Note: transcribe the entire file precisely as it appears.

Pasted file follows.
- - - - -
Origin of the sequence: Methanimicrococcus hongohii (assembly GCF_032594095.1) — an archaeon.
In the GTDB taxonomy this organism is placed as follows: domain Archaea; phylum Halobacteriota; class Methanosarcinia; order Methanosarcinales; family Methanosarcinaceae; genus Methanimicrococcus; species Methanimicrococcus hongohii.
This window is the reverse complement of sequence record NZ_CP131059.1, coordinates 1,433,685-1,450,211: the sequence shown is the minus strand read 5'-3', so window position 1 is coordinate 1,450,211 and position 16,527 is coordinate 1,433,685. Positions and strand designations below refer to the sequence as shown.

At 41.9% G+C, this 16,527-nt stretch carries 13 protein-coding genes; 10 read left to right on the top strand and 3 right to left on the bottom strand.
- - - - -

Origin of the sequence: Methanimicrococcus hongohii (assembly GCF_032594095.1) — an archaeon.
In the GTDB taxonomy this organism is placed as follows: domain Archaea; phylum Halobacteriota; class Methanosarcinia; order Methanosarcinales; family Methanosarcinaceae; genus Methanimicrococcus; species Methanimicrococcus hongohii.
This window is the reverse complement of sequence record NZ_CP131059.1, coordinates 1,433,685-1,450,211: the sequence shown is the minus strand read 5'-3', so window position 1 is coordinate 1,450,211 and position 16,527 is coordinate 1,433,685. Positions and strand designations below refer to the sequence as shown.

At 41.9% G+C, this 16,527-nt stretch carries 13 protein-coding genes; 10 read left to right on the top strand and 3 right to left on the bottom strand.